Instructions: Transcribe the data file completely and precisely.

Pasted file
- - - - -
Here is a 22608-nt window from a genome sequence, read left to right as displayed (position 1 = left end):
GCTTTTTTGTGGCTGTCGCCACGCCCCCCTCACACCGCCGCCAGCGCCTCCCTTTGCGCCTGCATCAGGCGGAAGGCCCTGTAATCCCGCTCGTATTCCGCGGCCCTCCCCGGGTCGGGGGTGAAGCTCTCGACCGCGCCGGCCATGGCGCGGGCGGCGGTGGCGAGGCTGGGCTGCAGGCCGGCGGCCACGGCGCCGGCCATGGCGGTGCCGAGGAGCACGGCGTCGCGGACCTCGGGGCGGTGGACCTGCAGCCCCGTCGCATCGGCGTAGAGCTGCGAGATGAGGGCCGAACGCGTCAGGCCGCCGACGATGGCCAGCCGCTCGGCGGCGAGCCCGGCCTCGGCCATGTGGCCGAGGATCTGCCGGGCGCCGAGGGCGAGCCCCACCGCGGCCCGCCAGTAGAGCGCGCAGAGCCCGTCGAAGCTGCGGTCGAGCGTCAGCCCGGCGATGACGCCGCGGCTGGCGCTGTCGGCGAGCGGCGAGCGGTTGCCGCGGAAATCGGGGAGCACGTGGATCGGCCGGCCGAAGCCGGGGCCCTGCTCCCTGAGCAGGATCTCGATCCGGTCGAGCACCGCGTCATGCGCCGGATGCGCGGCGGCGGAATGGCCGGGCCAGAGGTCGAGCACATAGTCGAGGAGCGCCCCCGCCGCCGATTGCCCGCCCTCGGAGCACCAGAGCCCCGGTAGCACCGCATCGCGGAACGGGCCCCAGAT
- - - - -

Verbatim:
Here is a 22608-nt window from a genome sequence, read left to right as displayed (position 1 = left end):
GCTTTTTTGTGGCTGTCGCCACGCCCCCCTCACACCGCCGCCAGCGCCTCCCTTTGCGCCTGCATCAGGCGGAAGGCCCTGTAATCCCGCTCGTATTCCGCGGCCCTCCCCGGGTCGGGGGTGAAGCTCTCGACCGCGCCGGCCATGGCGCGGGCGGCGGTGGCGAGGCTGGGCTGCAGGCCGGCGGCCACGGCGCCGGCCATGGCGGTGCCGAGGAGCACGGCGTCGCGGACCTCGGGGCGGTGGACCTGCAGCCCCGTCGCATCGGCGTAGAGCTGCGAGATGAGGGCCGAACGCGTCAGGCCGCCGACGATGGCCAGCCGCTCGGCGGCGAGCCCGGCCTCGGCCATGTGGCCGAGGATCTGCCGGGCGCCGAGGGCGAGCCCCACCGCGGCCCGCCAGTAGAGCGCGCAGAGCCCGTCGAAGCTGCGGTCGAGCGTCAGCCCGGCGATGACGCCGCGGCTGGCGCTGTCGGCGAGCGGCGAGCGGTTGCCGCGGAAATCGGGGAGCACGTGGATCGGCCGGCCGAAGCCGGGGCCCTGCTCCCTGAGCAGGATCTCGATCCGGTCGAGCACCGCGTCATGCGCCGGATGCGCGGCGGCGGAATGGCCGGGCCAGAGGTCGAGCACATAGTCGAGGAGCGCCCCCGCCGCCGATTGCCCGCCCTCGGAGCACCAGAGCCCCGGTAGCACCGCATCGCGGAACGGGCCCCAGAT